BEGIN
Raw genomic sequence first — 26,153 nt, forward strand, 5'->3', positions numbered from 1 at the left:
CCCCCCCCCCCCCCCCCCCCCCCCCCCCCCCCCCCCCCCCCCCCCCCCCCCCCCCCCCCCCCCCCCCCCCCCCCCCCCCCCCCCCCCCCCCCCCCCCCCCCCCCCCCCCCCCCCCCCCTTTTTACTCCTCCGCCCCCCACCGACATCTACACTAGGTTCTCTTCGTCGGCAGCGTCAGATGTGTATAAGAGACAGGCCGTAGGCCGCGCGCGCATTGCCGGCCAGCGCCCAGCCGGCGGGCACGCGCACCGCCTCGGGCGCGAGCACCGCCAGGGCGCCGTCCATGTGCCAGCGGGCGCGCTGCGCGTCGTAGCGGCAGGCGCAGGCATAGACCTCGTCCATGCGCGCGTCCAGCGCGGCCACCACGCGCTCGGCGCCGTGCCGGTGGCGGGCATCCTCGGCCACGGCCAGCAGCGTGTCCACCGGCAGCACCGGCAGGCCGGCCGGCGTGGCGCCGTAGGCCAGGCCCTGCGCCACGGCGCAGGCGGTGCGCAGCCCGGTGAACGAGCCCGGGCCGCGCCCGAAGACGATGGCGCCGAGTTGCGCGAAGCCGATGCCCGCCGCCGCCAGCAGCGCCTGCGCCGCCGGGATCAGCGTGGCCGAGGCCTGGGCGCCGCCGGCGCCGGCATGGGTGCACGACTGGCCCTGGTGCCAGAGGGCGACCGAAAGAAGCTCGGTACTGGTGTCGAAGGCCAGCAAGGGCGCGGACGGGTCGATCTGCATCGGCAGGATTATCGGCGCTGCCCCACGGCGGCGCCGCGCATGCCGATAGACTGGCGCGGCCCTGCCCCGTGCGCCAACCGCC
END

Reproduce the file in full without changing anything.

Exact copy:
Raw genomic sequence first — 26,153 nt, forward strand, 5'->3', positions numbered from 1 at the left:
CCCCCCCCCCCCCCCCCCCCCCCCCCCCCCCCCCCCCCCCCCCCCCCCCCCCCCCCCCCCCCCCCCCCCCCCCCCCCCCCCCCCCCCCCCCCCCCCCCCCCCCCCCCCCCCCCCCCCCTTTTTACTCCTCCGCCCCCCACCGACATCTACACTAGGTTCTCTTCGTCGGCAGCGTCAGATGTGTATAAGAGACAGGCCGTAGGCCGCGCGCGCATTGCCGGCCAGCGCCCAGCCGGCGGGCACGCGCACCGCCTCGGGCGCGAGCACCGCCAGGGCGCCGTCCATGTGCCAGCGGGCGCGCTGCGCGTCGTAGCGGCAGGCGCAGGCATAGACCTCGTCCATGCGCGCGTCCAGCGCGGCCACCACGCGCTCGGCGCCGTGCCGGTGGCGGGCATCCTCGGCCACGGCCAGCAGCGTGTCCACCGGCAGCACCGGCAGGCCGGCCGGCGTGGCGCCGTAGGCCAGGCCCTGCGCCACGGCGCAGGCGGTGCGCAGCCCGGTGAACGAGCCCGGGCCGCGCCCGAAGACGATGGCGCCGAGTTGCGCGAAGCCGATGCCCGCCGCCGCCAGCAGCGCCTGCGCCGCCGGGATCAGCGTGGCCGAGGCCTGGGCGCCGCCGGCGCCGGCATGGGTGCACGACTGGCCCTGGTGCCAGAGGGCGACCGAAAGAAGCTCGGTACTGGTGTCGAAGGCCAGCAAGGGCGCGGACGGGTCGATCTGCATCGGCAGGATTATCGGCGCTGCCCCACGGCGGCGCCGCGCATGCCGATAGACTGGCGCGGCCCTGCCCCGTGCGCCAACCGCC